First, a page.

Then Miss Laura (who had been acting with simi. lar hypocrisy, and lying, occupied with her own thoughts, as motionless as Helen's brooch, with Pen's and Laura's hair in it, on the frilled white pincushion on the dressing-table) began to tell Mrs. Pendennis of a notable plan which she had been forming in her busy little brains; and by which all Pen's embarrassments would be made to vanish in a moment, and without the least trouble to anybody.

“You know, Mamma,” this young lady said, “ that I have been living with you for ten years, during which time you have never taken any of my money, and have been treating me just as if I was a charity girl. Now, this obligation has offended me very much, because I am proud and do not like to be beholden to people. And as, if I had gone to school - only I would n't-it must have cost me at least fifty pounds a-year, it is clear that I owe you fifty times ten pounds, which I know you have put into the bank

at Chatteris for me, and which does n’t belong to me a bit. Now, to-morrow we will go to Chatteris, and see that nice old Mr. Rowdy, with the bald head, and ask him for it, — not for his head, but for the five hundred pounds: and I dare say he will lend you two more, which we will save and pay back; and we will send the money to Pen, who can pay all his debts without hurting anybody, and then we will live happy ever after.” What Helen replied to this speech need not be repeated, as the widow's answer was made up of a great number of incoherent ejaculations, embraces, and other irrelative matter. But the two women slept well after that talk; and when the night-lamp went out with a splutter, and the sun rose gloriously over the purple hills, and the birds began to sing and pipe cheerfully amidst the leafless trees and glistening evergreens on Fairoaks lawn, Helen woke too, and as she looked at the sweet face of the girl sleeping beside her, her lips parted with a smile, blushes on her cheeks, her spotless bosom heaving and falling with gentle undulations, as if happy dreams were sweeping over it — Pen's mother felt happy and grateful beyond all power of words, save such as pious women offer up to the Beneficent Dispenser of love and mercy — in Whose honor a chorus of such praises is constantly rising up all round the world. Although it was January and rather cold weather, so sincere was Mr. Pen’s remorse, and so determined his plans of economy, that he would not take an inside place in the coach, but sat up behind with his friend the Guard, who remembered his former liberality, and lent him plenty of greatcoats. Perhaps it was the cold that made his knees tremble as he got down at the lodge gate, or it may be that he was agitated at the notion of seeing the kind creature for whose love he had made so selfish a return. Old John was in waiting to receive his master's baggage, but he appeared in a fustian jacket, and no longer wore his livery of drab and blue. “I’se garner and stable man, and lives in the ladge now,” this worthy man remarked, with a grin of welcome to Pen, and something of a blush; but instantly as Pen turned the corner of the shrubbery, and was out of eye-shot of the coach, Helen made her appearance, her face beaming with love and forgiveness — for forgiving is what some women love best of all.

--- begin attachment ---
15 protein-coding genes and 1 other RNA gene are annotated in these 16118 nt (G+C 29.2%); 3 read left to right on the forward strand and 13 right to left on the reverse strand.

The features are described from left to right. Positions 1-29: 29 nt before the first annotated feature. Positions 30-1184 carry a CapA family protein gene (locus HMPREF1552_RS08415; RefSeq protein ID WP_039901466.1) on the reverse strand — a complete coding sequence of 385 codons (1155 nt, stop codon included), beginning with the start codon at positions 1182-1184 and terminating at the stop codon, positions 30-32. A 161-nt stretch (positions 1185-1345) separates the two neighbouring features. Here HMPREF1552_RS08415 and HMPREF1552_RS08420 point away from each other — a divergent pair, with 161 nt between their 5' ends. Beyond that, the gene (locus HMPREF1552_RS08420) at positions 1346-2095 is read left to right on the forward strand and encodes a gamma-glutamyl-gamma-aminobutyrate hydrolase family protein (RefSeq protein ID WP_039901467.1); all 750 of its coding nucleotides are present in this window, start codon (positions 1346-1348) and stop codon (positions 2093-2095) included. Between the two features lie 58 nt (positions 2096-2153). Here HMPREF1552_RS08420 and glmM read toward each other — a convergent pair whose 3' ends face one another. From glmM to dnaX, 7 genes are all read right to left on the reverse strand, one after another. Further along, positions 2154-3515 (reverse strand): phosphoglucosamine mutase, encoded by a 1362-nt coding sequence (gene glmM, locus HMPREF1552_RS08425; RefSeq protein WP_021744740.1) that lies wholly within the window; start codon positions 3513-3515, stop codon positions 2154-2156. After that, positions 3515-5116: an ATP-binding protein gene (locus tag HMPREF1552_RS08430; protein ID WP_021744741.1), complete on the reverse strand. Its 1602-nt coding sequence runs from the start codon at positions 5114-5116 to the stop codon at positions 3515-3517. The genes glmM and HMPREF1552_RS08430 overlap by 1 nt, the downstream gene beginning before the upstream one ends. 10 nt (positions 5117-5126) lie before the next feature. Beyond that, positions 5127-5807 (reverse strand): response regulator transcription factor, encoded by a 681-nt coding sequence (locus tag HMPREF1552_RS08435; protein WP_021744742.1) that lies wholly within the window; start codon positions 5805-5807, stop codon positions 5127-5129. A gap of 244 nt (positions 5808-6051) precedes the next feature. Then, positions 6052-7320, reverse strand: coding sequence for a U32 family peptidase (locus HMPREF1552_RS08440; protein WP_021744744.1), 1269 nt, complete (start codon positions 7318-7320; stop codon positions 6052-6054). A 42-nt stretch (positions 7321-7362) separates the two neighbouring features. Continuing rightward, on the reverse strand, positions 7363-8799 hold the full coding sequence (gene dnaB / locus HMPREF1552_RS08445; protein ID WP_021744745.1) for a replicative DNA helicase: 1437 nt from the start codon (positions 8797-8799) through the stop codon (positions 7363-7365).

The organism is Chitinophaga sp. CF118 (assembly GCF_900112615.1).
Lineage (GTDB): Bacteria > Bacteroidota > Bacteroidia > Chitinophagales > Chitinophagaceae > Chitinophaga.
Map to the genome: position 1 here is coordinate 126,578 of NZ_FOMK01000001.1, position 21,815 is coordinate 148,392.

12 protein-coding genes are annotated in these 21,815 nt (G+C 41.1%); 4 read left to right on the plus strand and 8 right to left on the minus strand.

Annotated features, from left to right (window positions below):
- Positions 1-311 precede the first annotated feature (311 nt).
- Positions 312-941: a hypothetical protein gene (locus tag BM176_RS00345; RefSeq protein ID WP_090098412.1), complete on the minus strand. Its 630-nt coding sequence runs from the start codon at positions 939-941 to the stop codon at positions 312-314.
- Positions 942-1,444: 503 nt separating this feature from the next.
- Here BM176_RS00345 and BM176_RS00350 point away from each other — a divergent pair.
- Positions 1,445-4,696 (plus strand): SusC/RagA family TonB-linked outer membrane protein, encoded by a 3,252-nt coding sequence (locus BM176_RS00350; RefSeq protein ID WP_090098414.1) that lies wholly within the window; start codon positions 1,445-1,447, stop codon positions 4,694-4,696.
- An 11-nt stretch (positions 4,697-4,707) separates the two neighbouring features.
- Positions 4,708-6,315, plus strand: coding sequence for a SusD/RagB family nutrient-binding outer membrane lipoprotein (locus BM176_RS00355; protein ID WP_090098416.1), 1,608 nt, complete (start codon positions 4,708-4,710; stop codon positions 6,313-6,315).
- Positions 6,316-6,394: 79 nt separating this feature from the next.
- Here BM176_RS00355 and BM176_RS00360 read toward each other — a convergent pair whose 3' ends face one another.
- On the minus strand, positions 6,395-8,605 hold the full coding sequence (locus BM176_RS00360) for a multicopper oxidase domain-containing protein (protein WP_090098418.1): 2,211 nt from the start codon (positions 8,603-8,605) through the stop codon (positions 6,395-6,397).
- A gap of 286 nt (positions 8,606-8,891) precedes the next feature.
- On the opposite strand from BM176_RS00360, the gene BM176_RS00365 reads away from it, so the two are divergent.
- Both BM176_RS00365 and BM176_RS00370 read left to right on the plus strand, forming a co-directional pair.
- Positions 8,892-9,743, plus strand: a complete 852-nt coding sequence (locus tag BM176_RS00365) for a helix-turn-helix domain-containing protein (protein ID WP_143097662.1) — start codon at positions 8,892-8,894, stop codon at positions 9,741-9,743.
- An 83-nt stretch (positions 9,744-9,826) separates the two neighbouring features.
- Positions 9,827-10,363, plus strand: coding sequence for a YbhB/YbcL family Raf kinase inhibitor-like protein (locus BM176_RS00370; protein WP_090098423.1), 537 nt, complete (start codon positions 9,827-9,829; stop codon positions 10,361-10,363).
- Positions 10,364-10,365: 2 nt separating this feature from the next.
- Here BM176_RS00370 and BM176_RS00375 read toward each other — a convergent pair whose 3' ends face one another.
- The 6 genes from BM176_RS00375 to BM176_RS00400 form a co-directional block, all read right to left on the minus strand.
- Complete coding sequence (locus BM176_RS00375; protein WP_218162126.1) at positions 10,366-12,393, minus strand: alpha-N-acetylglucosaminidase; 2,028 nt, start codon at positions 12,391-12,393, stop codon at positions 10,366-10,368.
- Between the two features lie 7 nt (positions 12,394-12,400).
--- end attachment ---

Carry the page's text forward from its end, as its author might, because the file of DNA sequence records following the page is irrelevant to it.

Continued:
We may be sure that the widow, having a certain other object in view, had lost no time in writing off to Pen an account of the noble, the magnanimous, the magnificent offer of Laura, filling up her letter with a profusion of benedictions upon both her children. It was probably the knowledge of this moneyobligation which caused Pen to blush very much when he saw Laura, who was in waiting in the hall, and who this time, and for this time only, broke through the little arrangement of which we have spoken, as having subsisted between her and Arthur for the last few years; but the truth is, there has been a great deal too much said about kissing in the present chapter.

So the Prodigal came home, and the fatted calf was killed for him, and he was made as happy as two simple women could make him. No allusions were made to the Oxbridge mishap, or questions asked as to his further proceedings, for some time. But Pen debated these anxiously in his own mind, and up in his own room, where he passed much time in cogitation.